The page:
Frisco City Council to consider revised animal ordinance following Petland concerns

The proposed ordinance would add or increase pet store requirements in the areas of sanitation, veterinary treatment, housing and more.

The auto service shop will offer oil changes, auto repairs, brake services, alignments and more. (Courtesy Service First Automotive)
Service First Automotive opening East Frisco location in February

Service First Automotive will have two Frisco locations.

La Finca Coffee & Bakery cake
La Finca Coffee & Bakery to open at The Patios at the Rail in April

A new coffee shop and bakery is coming to downtown Frisco this spring.

Fellowship Church to open new Frisco location

The Christian church will offer children's spaces as well as programming for families, students, children and parents every Wednesday.

The corner of 1st Street and Cherry Street in downtown Frisco is one of three street signs that will be replaced following City Council's approval of the use of a numeral abbreviation for 1st Street. (William C. Wadsack/Community Impact Newspaper)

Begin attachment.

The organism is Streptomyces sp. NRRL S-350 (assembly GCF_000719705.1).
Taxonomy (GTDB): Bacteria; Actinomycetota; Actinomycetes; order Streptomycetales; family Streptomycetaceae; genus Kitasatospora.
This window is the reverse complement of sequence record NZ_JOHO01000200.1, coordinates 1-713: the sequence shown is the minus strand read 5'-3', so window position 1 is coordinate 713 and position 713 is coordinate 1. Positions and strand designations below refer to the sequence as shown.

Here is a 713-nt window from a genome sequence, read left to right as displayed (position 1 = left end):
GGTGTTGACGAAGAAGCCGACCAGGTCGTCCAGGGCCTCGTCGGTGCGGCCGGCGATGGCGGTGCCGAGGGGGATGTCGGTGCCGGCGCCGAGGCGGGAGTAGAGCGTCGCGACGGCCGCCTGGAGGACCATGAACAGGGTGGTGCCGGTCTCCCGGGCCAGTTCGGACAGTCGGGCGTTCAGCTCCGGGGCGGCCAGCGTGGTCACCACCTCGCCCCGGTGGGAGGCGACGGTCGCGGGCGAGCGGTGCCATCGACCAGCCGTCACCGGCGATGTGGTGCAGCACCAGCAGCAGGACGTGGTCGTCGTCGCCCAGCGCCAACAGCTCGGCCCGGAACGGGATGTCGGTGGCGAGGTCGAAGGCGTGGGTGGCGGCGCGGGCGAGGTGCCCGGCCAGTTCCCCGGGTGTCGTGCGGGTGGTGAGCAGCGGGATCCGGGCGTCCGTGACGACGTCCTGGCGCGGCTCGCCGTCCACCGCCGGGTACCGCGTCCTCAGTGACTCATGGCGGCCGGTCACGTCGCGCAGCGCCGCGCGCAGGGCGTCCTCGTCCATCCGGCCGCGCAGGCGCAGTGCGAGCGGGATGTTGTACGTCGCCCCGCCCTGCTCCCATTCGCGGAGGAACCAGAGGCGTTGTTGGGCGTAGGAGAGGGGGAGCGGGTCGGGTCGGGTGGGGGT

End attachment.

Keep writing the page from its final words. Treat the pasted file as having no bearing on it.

Frisco City Council approves slight name changes for seven downtown streets

Frisco staff found only three street signs would need to be replaced, at an estimated total cost of $450.

Anne McCausland
Anne McCausland not seeking re-election to Frisco ISD board

McCausland was first elected to the board in 2011 and served as board president for two years.

The filing period for the upcoming May general elections opened Jan. 15 and ends Feb. 14. (Courtesy Fotolia)
Five candidates file for May 2 Frisco city elections; 1 files for FISD race

The filing period for the May 2 election will continue through Feb. 14.

Texas oil and gas industry could see a major slowdown in 2020

The oil and natural gas industry paid a record-setting $16.3 billion in taxes and royalties to local governments and the state in 2019, the Texas Oil and Gas Association announced Tuesday.

David McDavid Honda of Frisco renovations set to wrap up in February

The location is still undergoing renovations to the exterior of the facility.

Jersey Mike's Subs offers a variety of sub-style sandwiches, meals, breakfast items and sides. (Courtesy Jersey Mike's Subs)
Jersey Mike's Subs celebrates first anniversary in Frisco

The American sandwich chain offers a variety of sub-style sandwiches, meals, breakfast items and sides.

Back to top